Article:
He Mistook Her For A Swan is a Canadian acoustic guitars/vocal duo comprising Colleen Hodgson and Steve Koch, seasoned musicians both. The duo’s wordy, murder-ballad derived name, we’re assured, is usually abridged to HMHFAS, an unpronounceable acronym that could only ever work written down. But, on to HMHFAS’s debut, self-titled album currently available as digital stream/download.
The album has 7 tracks (not 10, as Bandcamp’s siren-like preview tried to tempt unwary reviewers with) and is a half-hour heart-on-sleeve celebration of the duo’s musical inspirations. Influences that are plainly evident on this album entirely composed of traditional songs and cover versions. Well, perhaps in uncertain times, a little familiarity can be reassuring?
Opening with ‘Katie Cruel’, the Bert Jansch lyric is set to a softly billowing guitar. Jackson C Frank’s melancholy ‘Milk And Honey’ follows, complete with plaintive guitar ripples before the topsy-turvy world of riddles that is ‘Nottamun Town’, here given a midwestern blues, railroad-car ambience highly redolent of Jansch.
Echoes of previous incarnations also shade through ‘She Moved Through The Fair’, Ann Briggs’s ‘Go Your Way’ and Sandy Denny’s much-loved ‘Who Knows Where The Time Goes’, the brittle, bright guitar of this last song softly soothed by its gentler partner.
And then there’s ‘Paranoid’, Black Sabbath’s maelstrom of speed-fuelled anxiety. HMHFAS mystifyingly declare it “a sad and beautiful folk song” – it isn’t – before dragging it out in a slow and dreary two-person round, its feebly-beating heart pierced only by Koch’s tricky (electric) guitar solo. Koch has a punk hinterland, and I’m afraid that this version only left me wanting a lie down in a darkened room with The Dickies version on loud repeat.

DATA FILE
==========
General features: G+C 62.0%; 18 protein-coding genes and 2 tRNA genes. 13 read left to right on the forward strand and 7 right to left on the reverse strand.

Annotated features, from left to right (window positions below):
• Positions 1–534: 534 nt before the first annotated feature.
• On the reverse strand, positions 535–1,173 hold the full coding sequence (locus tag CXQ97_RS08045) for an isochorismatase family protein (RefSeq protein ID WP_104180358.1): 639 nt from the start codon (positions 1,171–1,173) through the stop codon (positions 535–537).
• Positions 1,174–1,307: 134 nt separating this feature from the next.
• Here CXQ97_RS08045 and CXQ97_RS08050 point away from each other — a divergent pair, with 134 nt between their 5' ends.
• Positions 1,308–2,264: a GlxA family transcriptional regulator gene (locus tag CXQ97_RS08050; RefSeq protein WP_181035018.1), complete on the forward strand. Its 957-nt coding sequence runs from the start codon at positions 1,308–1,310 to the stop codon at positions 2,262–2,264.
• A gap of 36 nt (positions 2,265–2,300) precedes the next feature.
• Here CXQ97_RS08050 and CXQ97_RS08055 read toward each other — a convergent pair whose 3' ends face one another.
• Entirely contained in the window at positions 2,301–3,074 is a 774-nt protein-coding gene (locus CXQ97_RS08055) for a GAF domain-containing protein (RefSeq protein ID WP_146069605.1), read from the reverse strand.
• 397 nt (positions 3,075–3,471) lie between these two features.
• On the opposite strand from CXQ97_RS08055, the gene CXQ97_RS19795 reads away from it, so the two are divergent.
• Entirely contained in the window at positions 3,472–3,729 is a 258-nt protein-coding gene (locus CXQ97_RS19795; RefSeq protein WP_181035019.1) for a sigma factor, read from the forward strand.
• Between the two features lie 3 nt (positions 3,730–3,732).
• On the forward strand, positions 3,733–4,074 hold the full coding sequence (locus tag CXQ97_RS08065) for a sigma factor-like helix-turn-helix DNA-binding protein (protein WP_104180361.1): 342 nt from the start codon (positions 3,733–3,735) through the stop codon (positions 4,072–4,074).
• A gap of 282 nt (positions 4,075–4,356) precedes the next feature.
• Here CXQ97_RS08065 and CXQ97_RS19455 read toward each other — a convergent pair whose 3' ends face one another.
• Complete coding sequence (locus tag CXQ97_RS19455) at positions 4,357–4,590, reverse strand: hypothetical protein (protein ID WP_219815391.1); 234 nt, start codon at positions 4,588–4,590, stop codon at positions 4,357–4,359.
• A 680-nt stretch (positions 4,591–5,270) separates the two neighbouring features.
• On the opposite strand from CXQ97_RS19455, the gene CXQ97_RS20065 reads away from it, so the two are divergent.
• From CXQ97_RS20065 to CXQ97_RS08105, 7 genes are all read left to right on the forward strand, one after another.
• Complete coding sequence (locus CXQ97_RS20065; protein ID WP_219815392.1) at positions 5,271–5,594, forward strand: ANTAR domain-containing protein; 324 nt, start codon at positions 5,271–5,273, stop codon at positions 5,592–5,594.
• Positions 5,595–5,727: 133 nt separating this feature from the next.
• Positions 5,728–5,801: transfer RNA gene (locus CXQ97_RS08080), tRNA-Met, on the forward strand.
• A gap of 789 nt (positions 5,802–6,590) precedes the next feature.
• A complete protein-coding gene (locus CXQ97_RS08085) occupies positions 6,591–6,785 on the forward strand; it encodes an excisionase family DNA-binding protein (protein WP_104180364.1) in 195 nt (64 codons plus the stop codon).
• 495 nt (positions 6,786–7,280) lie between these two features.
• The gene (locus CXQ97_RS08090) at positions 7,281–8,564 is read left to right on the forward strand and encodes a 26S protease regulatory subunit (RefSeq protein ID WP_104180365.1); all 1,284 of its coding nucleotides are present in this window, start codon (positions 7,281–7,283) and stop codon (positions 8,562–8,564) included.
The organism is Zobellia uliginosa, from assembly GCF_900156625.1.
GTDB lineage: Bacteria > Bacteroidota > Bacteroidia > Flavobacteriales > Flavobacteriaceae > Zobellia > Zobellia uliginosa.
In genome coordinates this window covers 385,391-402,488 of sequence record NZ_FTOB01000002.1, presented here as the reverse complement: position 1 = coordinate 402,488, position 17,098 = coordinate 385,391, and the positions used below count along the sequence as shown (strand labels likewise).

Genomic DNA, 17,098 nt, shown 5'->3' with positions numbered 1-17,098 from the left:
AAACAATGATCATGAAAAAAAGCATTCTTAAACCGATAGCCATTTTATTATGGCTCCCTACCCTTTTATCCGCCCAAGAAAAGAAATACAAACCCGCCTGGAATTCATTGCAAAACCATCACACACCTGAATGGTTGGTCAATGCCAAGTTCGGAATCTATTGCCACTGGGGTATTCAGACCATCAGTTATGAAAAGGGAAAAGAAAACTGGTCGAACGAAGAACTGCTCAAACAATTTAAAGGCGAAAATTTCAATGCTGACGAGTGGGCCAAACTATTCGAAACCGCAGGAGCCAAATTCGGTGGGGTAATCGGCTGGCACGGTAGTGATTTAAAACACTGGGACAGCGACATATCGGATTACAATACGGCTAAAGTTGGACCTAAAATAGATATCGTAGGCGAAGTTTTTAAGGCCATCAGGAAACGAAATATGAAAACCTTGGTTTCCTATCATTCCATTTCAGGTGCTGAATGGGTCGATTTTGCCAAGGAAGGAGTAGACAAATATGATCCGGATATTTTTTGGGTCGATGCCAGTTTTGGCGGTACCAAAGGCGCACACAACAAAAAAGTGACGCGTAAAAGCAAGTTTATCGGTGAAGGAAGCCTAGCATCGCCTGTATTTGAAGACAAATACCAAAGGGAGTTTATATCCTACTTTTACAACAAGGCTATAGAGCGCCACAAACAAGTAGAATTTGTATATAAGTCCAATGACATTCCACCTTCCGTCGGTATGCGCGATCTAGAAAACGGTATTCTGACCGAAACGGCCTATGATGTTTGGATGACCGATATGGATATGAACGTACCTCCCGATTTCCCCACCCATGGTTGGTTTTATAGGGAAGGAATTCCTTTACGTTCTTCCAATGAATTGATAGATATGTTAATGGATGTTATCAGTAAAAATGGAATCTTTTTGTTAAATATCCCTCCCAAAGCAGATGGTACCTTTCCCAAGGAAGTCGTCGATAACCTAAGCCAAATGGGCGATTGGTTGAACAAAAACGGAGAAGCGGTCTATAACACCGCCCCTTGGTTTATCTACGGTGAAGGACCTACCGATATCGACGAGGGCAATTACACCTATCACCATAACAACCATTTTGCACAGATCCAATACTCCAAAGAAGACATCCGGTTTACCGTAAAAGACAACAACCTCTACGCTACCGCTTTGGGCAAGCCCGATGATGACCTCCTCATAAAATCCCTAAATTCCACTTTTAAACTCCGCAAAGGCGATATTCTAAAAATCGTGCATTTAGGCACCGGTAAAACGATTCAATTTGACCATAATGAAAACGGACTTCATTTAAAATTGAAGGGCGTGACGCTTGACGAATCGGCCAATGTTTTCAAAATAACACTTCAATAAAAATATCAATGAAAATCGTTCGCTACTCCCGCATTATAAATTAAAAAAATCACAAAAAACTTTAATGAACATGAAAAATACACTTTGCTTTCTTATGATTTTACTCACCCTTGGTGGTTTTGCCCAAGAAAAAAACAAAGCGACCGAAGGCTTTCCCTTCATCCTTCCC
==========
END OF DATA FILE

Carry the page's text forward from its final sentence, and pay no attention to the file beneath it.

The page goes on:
There’s no criticism of the rock solid performances, though, with Hodgson gearing smoothly through her register (particularly effective in the lower range); the interplay of guitars is well-handled and the clean, crisp production doesn’t distract from the storytelling.
It’s a pleasing enough listen (‘Paranoid’ excepted), but nothing, for me, to make it ground-breaking or essential. In the end, it’s the over-familiarity of the song choices, unleavened with any new or less well-thumbed material, that is this album’s chief weakness.
Artist website: www.hmhfas.com
We had to do it: that lovely old folk song, ‘Paranoid’: